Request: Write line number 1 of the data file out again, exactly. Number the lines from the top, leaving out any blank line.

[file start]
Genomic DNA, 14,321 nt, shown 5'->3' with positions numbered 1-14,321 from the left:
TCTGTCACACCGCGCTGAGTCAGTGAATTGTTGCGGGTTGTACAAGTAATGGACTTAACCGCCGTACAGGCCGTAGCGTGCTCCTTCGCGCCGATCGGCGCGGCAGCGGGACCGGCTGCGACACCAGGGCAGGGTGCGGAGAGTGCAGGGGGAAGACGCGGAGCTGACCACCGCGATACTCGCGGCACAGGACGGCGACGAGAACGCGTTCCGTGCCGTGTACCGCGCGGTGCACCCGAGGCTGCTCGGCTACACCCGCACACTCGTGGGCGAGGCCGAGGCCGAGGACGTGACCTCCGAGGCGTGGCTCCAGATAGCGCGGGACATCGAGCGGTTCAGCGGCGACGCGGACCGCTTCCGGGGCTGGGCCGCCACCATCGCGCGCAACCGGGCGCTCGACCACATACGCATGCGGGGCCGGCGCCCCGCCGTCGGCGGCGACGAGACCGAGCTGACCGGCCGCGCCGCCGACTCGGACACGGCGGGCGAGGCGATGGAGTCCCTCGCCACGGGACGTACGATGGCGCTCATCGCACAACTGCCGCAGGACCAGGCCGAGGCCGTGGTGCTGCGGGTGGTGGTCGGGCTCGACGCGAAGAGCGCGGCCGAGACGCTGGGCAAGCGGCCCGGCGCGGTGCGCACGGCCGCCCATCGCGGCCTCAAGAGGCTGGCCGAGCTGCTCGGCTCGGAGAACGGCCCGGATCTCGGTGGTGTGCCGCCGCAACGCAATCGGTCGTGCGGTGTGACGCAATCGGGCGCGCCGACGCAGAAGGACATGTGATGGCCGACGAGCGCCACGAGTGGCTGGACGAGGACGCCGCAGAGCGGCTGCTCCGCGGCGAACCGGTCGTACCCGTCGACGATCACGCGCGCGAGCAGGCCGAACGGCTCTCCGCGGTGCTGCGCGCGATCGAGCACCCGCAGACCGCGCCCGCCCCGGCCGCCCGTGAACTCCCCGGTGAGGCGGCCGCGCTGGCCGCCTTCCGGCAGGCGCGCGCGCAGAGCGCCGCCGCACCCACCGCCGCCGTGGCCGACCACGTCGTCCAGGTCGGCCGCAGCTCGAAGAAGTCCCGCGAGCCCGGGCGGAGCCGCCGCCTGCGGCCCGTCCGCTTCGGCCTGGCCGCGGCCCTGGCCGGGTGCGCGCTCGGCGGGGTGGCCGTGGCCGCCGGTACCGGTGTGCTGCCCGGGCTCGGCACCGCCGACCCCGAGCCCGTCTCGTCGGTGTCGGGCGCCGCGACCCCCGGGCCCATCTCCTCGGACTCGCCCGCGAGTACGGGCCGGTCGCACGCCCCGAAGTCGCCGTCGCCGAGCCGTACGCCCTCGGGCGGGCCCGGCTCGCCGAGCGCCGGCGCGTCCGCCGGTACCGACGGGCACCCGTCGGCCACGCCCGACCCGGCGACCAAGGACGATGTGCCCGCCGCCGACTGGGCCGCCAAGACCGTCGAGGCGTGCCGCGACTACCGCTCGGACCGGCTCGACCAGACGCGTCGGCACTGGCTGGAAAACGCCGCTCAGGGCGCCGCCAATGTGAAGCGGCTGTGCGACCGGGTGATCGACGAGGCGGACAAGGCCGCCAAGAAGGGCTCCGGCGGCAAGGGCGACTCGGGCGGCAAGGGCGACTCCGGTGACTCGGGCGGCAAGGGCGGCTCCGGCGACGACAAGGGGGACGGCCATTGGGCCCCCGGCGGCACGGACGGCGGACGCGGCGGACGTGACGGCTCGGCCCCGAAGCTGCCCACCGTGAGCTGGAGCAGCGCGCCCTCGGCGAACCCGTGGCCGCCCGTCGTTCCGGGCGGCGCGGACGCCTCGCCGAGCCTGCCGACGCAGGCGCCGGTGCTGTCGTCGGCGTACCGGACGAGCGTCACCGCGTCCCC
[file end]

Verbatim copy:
Genomic DNA, 14,321 nt, shown 5'->3' with positions numbered 1-14,321 from the left: